MEMS Optical Devices

MEMS Optical Devices Figures 1-3

Visual and Infrared Optical MEMS for Alternative Small Arms Ammunition Tracers

Miniaturized solid-state lasers and light emitting diodes (LEDs) have the potential to become ubiquitous components of projectile and munitions systems. However, many stress-sensitive components of MEMS optical systems often fail under large accelerations and g-loads. At Louisiana Tech University, we are developing a new solid-state optical small arms ammunition tracing mechanism utilizing MEMS visible (VIS) and infrared (IR) laser and LED systems suitable for high-g applications.

The laser gain medium under investigation consists of a disk-shaped phosphate glass or yttrium aluminum garnet (YAG) crystal doped with rare-earth nanoparticles pumped by an infrared laser diode (Fig. 1). Neodymium nanoparticle dopants lase at 1064 nm in YAG and 1060 nm in glass. Erbium nanoparticle dopants in YAG and glass lase at 2940 nm and 1540 nm, respectively, with the 1540 nm output of Er:glass being an “eye safe” wavelength. Neodymium and erbium lasers are pumped with 808 nm and 940 nm laser diodes, respectively. Laser wavelengths in the visible range can also be produced from Nd:YAG and Nd:glass lasers by directing the output into a small non-linear crystal, such as potassium titanyl phosphate (KTP), which halves the laser wavelength to 532 nm (green). The surfaces of the disks are coated with thin (100 nm) Cr and Ti films to enhance the reflectivity and durability of the lasing medium. The gain medium, laser diode, non-linear crystals, and focusing optics are integrated into a metal package surrounded by a force-insulating polymer (Fig. 2). LEDs emitting in the VIS and IR spectrum are also an attractive option for tracing mechanisms due to their low profile, power consumption, cost, and simpler circuitry. The compact size of the optical components and high durability of the metal enclosure permit use in a wide range of novel applications, including high-g applications.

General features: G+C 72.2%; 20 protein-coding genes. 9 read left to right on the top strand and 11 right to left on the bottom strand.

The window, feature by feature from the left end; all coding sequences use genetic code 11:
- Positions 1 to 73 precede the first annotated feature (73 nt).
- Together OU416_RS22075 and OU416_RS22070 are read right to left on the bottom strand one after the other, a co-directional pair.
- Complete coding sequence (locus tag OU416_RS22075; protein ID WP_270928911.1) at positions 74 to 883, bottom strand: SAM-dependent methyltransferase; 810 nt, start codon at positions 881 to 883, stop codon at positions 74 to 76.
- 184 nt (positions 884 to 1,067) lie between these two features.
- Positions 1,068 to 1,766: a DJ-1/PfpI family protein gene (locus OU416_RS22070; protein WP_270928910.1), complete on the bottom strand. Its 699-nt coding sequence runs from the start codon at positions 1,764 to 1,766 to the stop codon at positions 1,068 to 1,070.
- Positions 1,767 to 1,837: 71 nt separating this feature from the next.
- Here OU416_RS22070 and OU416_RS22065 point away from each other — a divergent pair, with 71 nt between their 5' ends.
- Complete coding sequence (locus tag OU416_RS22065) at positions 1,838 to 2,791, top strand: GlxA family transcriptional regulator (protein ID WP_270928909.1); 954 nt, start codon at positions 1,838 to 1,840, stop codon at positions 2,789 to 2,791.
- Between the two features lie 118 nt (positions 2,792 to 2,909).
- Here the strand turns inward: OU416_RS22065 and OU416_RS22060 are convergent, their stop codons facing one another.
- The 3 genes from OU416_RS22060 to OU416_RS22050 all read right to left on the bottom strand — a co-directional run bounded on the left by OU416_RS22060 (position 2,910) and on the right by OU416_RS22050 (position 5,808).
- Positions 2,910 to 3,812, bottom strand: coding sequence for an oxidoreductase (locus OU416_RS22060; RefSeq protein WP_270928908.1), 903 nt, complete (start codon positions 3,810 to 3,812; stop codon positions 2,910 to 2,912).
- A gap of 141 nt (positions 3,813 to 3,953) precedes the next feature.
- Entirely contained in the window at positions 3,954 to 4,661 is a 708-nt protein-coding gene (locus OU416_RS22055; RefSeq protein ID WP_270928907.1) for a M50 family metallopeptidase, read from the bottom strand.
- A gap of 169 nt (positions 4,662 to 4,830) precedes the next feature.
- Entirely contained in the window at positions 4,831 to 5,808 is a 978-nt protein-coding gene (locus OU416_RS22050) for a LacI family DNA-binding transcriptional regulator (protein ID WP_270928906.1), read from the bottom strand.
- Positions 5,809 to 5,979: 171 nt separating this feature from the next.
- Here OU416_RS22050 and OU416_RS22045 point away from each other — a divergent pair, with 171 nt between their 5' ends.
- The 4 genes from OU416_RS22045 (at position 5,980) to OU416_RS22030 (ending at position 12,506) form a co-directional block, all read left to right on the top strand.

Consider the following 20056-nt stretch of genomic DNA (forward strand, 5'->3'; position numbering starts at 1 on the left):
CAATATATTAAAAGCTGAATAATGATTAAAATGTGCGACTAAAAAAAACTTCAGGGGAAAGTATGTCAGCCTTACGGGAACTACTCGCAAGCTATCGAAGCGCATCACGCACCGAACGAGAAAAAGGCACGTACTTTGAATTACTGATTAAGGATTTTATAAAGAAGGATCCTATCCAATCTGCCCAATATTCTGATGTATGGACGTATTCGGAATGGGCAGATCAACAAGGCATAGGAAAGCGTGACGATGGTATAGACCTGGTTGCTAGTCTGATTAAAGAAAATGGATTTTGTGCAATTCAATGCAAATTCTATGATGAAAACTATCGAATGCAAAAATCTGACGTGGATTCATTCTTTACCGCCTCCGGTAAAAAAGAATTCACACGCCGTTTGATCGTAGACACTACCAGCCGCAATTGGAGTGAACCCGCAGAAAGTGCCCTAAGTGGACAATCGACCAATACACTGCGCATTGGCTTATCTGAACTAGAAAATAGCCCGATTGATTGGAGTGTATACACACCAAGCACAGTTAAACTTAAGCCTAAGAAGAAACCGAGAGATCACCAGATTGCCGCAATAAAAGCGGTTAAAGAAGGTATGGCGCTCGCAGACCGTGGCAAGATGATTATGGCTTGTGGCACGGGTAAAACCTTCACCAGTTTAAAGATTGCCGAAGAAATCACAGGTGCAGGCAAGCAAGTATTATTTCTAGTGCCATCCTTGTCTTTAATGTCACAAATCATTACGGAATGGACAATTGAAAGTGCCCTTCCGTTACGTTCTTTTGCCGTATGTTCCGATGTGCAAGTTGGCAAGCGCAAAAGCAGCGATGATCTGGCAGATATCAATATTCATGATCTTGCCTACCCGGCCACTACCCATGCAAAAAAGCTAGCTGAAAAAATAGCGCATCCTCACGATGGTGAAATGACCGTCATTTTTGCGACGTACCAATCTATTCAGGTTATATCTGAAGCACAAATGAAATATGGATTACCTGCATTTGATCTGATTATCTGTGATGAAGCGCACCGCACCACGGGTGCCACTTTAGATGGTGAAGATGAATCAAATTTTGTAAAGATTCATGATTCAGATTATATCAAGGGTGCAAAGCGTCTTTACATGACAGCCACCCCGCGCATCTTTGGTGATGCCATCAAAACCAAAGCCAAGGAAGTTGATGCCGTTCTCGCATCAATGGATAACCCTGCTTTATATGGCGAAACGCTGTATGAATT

A survivability study was conducted where each of the particular components of the laser and several completed prototypes were fired through a .45 ACP rifle. A force-activated switch has been designed to power on the laser diode or LED instantly after firing. This switch has no leakage current which will significantly lengthen the shelf life of the tracer.

Bullets modified with individual laser components and complete laser tracer prototypes were fired into a 950-liter water tank, where they were then recovered. A completed glass laser tracer prototype was found to have survived firing: its glass laser medium and pumping laser diode were undamaged and remain operable (Fig. 3). We also plan to integrate KTP crystals into the laser tracer prototype for visible (green) emissions.

Power requirements for LEDs and laser diodes are also well suited to the small arms ammunition application. Initially, power will be drawn from commercially available button-cell batteries. Thin-film batteries are also a possible solution for fulfilling power requirements. Nano-wire catalytically enhanced lithium-air thin-film batteries are compact and can be designed to fit into the base of the machined cavity in the bullet. The physical and chemical properties of these batteries can be further refined to supply the exact current and voltage requirements of the LEDs and laser diodes.

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